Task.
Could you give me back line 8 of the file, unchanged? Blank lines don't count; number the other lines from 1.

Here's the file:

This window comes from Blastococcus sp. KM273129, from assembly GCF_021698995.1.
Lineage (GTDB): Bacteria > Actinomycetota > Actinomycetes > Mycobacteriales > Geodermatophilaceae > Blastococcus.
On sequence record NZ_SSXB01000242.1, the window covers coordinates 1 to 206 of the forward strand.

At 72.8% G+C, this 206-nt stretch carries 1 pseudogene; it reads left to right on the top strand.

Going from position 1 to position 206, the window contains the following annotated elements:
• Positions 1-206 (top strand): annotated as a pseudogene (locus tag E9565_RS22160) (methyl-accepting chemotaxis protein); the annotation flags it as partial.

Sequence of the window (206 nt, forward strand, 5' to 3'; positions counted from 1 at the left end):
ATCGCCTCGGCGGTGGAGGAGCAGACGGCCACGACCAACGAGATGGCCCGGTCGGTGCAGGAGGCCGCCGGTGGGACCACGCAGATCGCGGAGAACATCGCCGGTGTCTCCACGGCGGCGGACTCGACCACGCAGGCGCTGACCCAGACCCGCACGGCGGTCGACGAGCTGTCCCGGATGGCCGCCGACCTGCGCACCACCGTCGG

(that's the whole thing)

ATCGCCTCGGCGGTGGAGGAGCAGACGGCCACGACCAACGAGATGGCCCGGTCGGTGCAGGAGGCCGCCGGTGGGACCACGCAGATCGCGGAGAACATCGCCGGTGTCTCCACGGCGGCGGACTCGACCACGCAGGCGCTGACCCAGACCCGCACGGCGGTCGACGAGCTGTCCCGGATGGCCGCCGACCTGCGCACCACCGTCGG